Quiet Riot: The Causal Effect of Protest Violence

37 Pages Posted: 28 Sep 2013 Last revised: 31 Mar 2017

Date Written: September 25, 2013

Abstract

Estimating the effect of violent forms of political protest on protest success is complicated by endogeneity and omitted variable bias. In this work, I utilize instrumental variables methods to estimate the causal effect of violent protest on the likelihood that protesters win policy concessions. Using daily French protest data and a set of weather and school holiday instruments, I find a significant and negative relationship between property destruction associated with protests and the chance of near-term success in changing policy. The IV estimates are larger than OLS estimates and are robust to a variety of alternative specifications. Such findings are predicted by several posited endogeneity channels, and, they suggest that political violence does not, in fact, pay off.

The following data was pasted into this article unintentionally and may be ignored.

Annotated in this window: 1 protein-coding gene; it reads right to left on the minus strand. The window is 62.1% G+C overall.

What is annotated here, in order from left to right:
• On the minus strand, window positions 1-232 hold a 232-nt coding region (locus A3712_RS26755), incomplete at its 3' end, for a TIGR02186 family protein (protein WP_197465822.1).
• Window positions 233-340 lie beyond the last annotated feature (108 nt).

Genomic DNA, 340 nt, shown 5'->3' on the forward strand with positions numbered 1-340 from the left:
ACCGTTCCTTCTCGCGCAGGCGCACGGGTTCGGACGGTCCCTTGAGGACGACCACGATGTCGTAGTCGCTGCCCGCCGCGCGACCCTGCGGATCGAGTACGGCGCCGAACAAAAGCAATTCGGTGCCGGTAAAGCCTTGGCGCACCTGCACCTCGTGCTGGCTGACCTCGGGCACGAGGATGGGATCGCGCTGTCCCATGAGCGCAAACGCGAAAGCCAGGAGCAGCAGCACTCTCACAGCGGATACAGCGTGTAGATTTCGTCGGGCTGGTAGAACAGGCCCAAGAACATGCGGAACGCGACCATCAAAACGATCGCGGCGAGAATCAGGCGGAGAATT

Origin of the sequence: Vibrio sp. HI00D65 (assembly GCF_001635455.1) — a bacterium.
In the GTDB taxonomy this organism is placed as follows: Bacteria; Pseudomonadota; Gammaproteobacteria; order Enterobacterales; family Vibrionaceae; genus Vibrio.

Keywords: protest, violence, instrumental variables, endogeneity, social movements, France, causality

JEL Classification: D72, J52, K42

Suggested Citation

Huet-Vaughn, Emiliano, Quiet Riot: The Causal Effect of Protest Violence (September 25, 2013). Available at SSRN: https://ssrn.com/abstract=2331520 or http://dx.doi.org/10.2139/ssrn.2331520

Emiliano Huet-Vaughn (Contact Author)

UCLA ( email )

4284 School of Public Affairs
Los Angeles, CA 90095
United States

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